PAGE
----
In the summer of 2021, President Biden released the Executive Order (EO) on Diversity, Equity, Inclusion, and Accessibility in the Federal Workforce, and to meet the requirements outlined in the EO Federal agencies have strived to incorporate practices that build up diversity and inclusion in their respective workforce, agency leaders said during the ServiceNow Federal Forum 2022 on Mar.10.
With this EO the Biden-Harris administration has taken a whole-of-government approach to advance diversity, equity, inclusion, and accessibility in the United States. Federal agencies have been tasked with:
- Identifying program and policy barriers facing underserved communities;
- Developing solutions to remove those barriers; and
- Working to embed equitable principles into everything the federal government does.
Traci DiMartini, the chief human capital officer for the General Services Administration (GSA), applauded the administration’s commitment to putting diversity and inclusion at the forefront. She emphasized that for the nation to remain competitive in different arenas embracing diversity, equity, inclusion, and accessibility is a must.
“The EO presents an opportunity for Federal agencies to bake in diversity and inclusion into our practices from how we hire to how we promote. Let’s be clear this is not saying everyone automatically gets the same promotions, but everyone has the opportunity to get that promotion,” DiMartini said.
To ensure the agency is establishing proper diversity and inclusion principles and practices it established an Equity team. The GSA Equity Team helps identify and understand the barriers in agency policies and programs that negatively impact historically underrepresented and underserved communities.
“It is itself a diverse and inclusive group, bringing together perspectives from all walks of life,” DiMartini said. “Because cultivating an environment of diversity and inclusion not only encompasses a diversity of culture, but also a diversity of perspective.”
GSA’s approach to elevating diversity and inclusion in its workforce is just one strategy. Karen Pavlin, the chief equity and inclusion officer at ServiceNow, explained that the EO pushes for more diversity, equity, inclusion, and accessibility in the Federal workforce but there is no roadmap that agencies can follow.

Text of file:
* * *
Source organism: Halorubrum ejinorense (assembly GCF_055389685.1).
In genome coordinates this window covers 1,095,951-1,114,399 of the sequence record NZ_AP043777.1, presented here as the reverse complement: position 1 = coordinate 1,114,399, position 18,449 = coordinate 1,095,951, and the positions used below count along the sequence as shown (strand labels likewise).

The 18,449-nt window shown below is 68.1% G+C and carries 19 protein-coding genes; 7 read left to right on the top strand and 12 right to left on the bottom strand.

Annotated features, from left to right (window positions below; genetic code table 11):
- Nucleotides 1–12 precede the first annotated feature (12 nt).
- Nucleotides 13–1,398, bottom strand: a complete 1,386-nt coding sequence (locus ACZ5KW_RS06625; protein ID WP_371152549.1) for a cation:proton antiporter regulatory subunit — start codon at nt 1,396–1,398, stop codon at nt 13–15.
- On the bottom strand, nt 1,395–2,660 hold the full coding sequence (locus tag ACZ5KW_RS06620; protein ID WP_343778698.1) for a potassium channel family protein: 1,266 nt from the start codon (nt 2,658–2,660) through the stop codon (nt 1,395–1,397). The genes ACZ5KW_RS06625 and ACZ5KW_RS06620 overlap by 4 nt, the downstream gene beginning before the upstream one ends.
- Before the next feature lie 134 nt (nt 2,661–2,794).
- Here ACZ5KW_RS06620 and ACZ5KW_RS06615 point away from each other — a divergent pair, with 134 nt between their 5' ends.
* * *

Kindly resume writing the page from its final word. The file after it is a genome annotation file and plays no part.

“What is important is that this journey remains ongoing, that it does not become a moment in time but an ongoing whole-of-government effort. And this EO holds us accountable to look at how we are embracing diversity and inclusion and what needs to change to ensure we are,” Pavlin said.
To meet the requirements of the EO the National Science Foundation (NSF) reorganized its enterprise to elevate its previous version of a diversity and inclusion program.
Javier Inclán, the deputy office head of the Office of Equity and Civil Rights at NSF, explained that previously agency leaders ensured they were compliant with rules laid out by the Equal Employment Opportunity Program.
“It is no longer enough to be compliant with equal opportunity principles. We want to go above and beyond, be above compliant to ensure we truly are embracing diversity and inclusion as an agency,” Inclán said.
The reorganization ensures that leaders at the agency are above compliant in diversity and inclusion principles and practices, with the creation of five different programs all aimed at providing equal opportunity and access and eliminating unlawful discrimination, harassment, and retaliation in employment at NSF.
“The Diversity and Inclusion Leadership Group is one example of an intra-agency group that we work with to improve leadership engagement and collaboration on strategic and operational diversity and inclusion priorities in support of NSF’s mission,” Inclán said. The group also provides the agency’s EEO Program a report almost monthly to promote inclusivity and cultural awareness, he added.